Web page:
Every year, before the the start of the show season, you have to call the vet out to draw blood for a Coggins test. Not only that, but they take some nice pictures (or draw them) of your horse to put onto the Coggins certificate. A few days later you get back a paper stating that your horse was negative for Equine Infectious Anemia and you can go on your way. So what exactly is Equine Infectious Anemia and why do we need to test for it every year?
Well, the weather sure hasn't gotten any warmer, but we're still thinking spring here at TPE. This week we're discussing the importance of a yearly "routine" physical examination, often referred to as a "wellness" examination. What is included in this exam varies a bit from vet to vet, and practice to practice. We consider a wellness examination to be a thorough physical examination including listening to heart, lungs, and GI tract, taking a weight and body condition score, checking lymph nodes, taking the temperature, examining the skin, teeth and eyes, palpating the limbs and flexing joints, feeling the digital pulses and examining the hooves... you get the idea. The whole kit'n'kaboodle.
You might be asking, "Why does my horse need an exam like this? He seems perfectly healthy." For the same reasons that your physician recommends a yearly examination for you, your horse (and dog, and cat, and goat, too!) should be examined at least once yearly by a vet, even if nothing seems to be the matter. In our opinion, it's even more important for your animals to receive this routine exam than it is for you! Our domestic animals don't live as long as humans, which means they age faster than we do. More things change from year to year, making an annual exam even more crucial. Not to mention, our animals can't tell us in words what might be troubling them - finding an abnormality on a physical exam might be the first sign of disease.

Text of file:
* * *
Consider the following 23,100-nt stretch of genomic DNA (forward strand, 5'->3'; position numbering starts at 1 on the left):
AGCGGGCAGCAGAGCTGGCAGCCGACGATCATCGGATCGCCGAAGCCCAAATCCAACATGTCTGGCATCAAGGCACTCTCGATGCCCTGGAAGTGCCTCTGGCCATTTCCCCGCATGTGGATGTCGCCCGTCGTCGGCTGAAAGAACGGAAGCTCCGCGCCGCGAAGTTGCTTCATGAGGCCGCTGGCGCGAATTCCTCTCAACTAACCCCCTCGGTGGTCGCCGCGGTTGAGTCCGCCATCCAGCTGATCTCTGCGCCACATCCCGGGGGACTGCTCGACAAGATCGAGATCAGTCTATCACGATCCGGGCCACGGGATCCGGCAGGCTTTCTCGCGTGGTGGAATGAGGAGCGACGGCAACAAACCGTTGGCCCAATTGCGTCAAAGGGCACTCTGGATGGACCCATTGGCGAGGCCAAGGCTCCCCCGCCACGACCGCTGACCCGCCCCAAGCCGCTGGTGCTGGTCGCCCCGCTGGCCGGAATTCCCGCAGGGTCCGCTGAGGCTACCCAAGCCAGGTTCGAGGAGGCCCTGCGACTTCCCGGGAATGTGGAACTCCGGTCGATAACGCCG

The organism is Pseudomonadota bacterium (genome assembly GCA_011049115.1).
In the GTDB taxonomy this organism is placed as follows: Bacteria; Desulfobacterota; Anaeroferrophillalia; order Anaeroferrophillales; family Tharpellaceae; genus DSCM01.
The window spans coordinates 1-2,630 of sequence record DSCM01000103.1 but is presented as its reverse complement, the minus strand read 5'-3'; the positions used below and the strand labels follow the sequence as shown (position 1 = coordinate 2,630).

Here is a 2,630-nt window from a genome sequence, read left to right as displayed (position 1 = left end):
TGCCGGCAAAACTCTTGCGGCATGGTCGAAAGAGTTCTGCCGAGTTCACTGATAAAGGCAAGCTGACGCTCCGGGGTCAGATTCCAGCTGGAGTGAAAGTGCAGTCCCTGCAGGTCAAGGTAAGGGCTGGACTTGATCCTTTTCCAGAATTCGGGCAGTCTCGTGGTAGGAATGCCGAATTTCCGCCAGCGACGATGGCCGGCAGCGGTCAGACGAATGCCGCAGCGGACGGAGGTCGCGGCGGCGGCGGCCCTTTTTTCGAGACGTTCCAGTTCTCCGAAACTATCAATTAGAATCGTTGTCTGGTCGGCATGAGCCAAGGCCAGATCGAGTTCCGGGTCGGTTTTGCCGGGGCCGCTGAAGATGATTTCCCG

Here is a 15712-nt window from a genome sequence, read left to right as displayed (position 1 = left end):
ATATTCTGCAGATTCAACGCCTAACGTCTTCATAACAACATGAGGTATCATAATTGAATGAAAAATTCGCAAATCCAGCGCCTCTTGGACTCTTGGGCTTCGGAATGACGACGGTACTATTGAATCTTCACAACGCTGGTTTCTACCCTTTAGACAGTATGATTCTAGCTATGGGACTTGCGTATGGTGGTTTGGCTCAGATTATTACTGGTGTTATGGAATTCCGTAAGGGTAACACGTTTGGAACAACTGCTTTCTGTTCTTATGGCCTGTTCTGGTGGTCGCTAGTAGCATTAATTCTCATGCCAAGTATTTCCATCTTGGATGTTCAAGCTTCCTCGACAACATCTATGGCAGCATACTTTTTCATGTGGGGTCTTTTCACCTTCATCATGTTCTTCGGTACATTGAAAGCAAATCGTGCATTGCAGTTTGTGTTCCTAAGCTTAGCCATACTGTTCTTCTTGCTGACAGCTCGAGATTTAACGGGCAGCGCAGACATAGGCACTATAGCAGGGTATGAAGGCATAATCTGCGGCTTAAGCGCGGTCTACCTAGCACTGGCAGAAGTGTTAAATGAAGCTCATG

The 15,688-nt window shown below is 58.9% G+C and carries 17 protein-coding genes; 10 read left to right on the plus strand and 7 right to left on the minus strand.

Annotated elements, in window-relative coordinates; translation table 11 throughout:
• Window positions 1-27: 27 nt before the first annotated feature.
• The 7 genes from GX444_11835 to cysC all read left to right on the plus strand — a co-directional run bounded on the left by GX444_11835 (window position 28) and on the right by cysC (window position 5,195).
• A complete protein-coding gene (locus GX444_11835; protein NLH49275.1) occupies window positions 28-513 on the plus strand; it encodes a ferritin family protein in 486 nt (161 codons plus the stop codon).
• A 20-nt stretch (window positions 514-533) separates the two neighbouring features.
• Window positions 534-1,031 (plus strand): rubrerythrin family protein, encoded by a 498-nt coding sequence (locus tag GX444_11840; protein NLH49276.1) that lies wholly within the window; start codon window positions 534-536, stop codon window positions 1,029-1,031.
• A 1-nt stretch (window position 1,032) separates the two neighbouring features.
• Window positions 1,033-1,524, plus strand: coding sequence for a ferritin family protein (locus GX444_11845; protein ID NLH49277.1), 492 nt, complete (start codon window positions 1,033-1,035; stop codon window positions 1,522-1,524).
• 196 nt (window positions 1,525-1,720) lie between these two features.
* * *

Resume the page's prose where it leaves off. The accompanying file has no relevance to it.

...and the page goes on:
Happy New Year! It may seem too early, but even though we're in the middle of winter, now is the perfect time to start thinking about your horse's routine care for the year. So, in honor of the birth of 2012, we thought we'd spend some time on the hows and whys of routine preventative care.
We'll break this down into several sections, and dedicate a blog entry to each of them:
2. Physical examination, including ophthalmic examination
4. Coggins testing and other routine bloodwork
5. Fecal egg counts and deworming - already covered (click to read part 1, and part 2)
This week, we'll cover vaccinations, including core vs. elective vaccines. We'll discuss why we vaccinate with certain vaccines at certain times of year, and basically how vaccines work. Don't worry, you don't need a degree in immunology to understand it!
Drs. Ashley and Matt Kornatowski share their experiences and insights into veterinary medicine. We hope you find this blog both informative and entertaining.